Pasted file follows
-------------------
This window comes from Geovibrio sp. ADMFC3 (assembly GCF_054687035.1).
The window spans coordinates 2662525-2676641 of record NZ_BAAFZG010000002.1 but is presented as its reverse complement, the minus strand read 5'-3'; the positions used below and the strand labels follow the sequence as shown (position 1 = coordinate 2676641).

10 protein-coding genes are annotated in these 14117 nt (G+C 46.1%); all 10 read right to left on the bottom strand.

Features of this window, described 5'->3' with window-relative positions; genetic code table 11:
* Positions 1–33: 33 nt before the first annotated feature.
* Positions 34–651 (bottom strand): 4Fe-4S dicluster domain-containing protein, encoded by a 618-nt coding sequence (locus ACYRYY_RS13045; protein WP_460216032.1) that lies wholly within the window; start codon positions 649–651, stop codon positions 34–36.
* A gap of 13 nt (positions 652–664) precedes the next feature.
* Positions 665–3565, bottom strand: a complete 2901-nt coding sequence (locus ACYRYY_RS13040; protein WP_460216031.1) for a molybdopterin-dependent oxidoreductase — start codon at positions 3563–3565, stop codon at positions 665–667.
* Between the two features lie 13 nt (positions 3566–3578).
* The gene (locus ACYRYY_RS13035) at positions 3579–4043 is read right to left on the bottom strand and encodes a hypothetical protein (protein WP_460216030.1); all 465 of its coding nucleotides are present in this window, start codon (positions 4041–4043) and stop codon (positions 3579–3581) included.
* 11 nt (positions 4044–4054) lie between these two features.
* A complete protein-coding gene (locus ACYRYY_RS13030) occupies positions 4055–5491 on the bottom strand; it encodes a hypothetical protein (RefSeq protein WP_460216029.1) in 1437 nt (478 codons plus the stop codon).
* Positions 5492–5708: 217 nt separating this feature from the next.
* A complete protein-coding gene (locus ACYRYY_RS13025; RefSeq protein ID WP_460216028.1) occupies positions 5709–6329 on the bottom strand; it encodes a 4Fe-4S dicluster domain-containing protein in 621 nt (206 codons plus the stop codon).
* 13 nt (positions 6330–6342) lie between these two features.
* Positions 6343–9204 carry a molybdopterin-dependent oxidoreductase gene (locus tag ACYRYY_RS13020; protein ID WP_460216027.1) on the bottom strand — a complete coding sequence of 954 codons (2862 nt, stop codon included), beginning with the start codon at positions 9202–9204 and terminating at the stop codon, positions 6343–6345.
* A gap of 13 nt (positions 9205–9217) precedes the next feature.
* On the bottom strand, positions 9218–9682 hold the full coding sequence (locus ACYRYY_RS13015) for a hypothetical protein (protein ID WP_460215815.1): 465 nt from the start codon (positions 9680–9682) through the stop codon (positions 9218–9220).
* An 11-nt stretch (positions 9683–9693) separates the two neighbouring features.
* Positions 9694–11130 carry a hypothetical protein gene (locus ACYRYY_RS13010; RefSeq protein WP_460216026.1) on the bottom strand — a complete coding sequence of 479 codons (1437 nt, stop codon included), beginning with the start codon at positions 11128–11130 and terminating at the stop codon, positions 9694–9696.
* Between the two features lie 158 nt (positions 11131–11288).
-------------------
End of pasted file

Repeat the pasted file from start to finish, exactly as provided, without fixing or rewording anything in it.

This window comes from Geovibrio sp. ADMFC3 (assembly GCF_054687035.1).
The window spans coordinates 2662525-2676641 of record NZ_BAAFZG010000002.1 but is presented as its reverse complement, the minus strand read 5'-3'; the positions used below and the strand labels follow the sequence as shown (position 1 = coordinate 2676641).

10 protein-coding genes are annotated in these 14117 nt (G+C 46.1%); all 10 read right to left on the bottom strand.

Features of this window, described 5'->3' with window-relative positions; genetic code table 11:
* Positions 1–33: 33 nt before the first annotated feature.
* Positions 34–651 (bottom strand): 4Fe-4S dicluster domain-containing protein, encoded by a 618-nt coding sequence (locus ACYRYY_RS13045; protein WP_460216032.1) that lies wholly within the window; start codon positions 649–651, stop codon positions 34–36.
* A gap of 13 nt (positions 652–664) precedes the next feature.
* Positions 665–3565, bottom strand: a complete 2901-nt coding sequence (locus ACYRYY_RS13040; protein WP_460216031.1) for a molybdopterin-dependent oxidoreductase — start codon at positions 3563–3565, stop codon at positions 665–667.
* Between the two features lie 13 nt (positions 3566–3578).
* The gene (locus ACYRYY_RS13035) at positions 3579–4043 is read right to left on the bottom strand and encodes a hypothetical protein (protein WP_460216030.1); all 465 of its coding nucleotides are present in this window, start codon (positions 4041–4043) and stop codon (positions 3579–3581) included.
* 11 nt (positions 4044–4054) lie between these two features.
* A complete protein-coding gene (locus ACYRYY_RS13030) occupies positions 4055–5491 on the bottom strand; it encodes a hypothetical protein (RefSeq protein WP_460216029.1) in 1437 nt (478 codons plus the stop codon).
* Positions 5492–5708: 217 nt separating this feature from the next.
* A complete protein-coding gene (locus ACYRYY_RS13025; RefSeq protein ID WP_460216028.1) occupies positions 5709–6329 on the bottom strand; it encodes a 4Fe-4S dicluster domain-containing protein in 621 nt (206 codons plus the stop codon).
* 13 nt (positions 6330–6342) lie between these two features.
* Positions 6343–9204 carry a molybdopterin-dependent oxidoreductase gene (locus tag ACYRYY_RS13020; protein ID WP_460216027.1) on the bottom strand — a complete coding sequence of 954 codons (2862 nt, stop codon included), beginning with the start codon at positions 9202–9204 and terminating at the stop codon, positions 6343–6345.
* A gap of 13 nt (positions 9205–9217) precedes the next feature.
* On the bottom strand, positions 9218–9682 hold the full coding sequence (locus ACYRYY_RS13015) for a hypothetical protein (protein ID WP_460215815.1): 465 nt from the start codon (positions 9680–9682) through the stop codon (positions 9218–9220).
* An 11-nt stretch (positions 9683–9693) separates the two neighbouring features.
* Positions 9694–11130 carry a hypothetical protein gene (locus ACYRYY_RS13010; RefSeq protein WP_460216026.1) on the bottom strand — a complete coding sequence of 479 codons (1437 nt, stop codon included), beginning with the start codon at positions 11128–11130 and terminating at the stop codon, positions 9694–9696.
* Between the two features lie 158 nt (positions 11131–11288).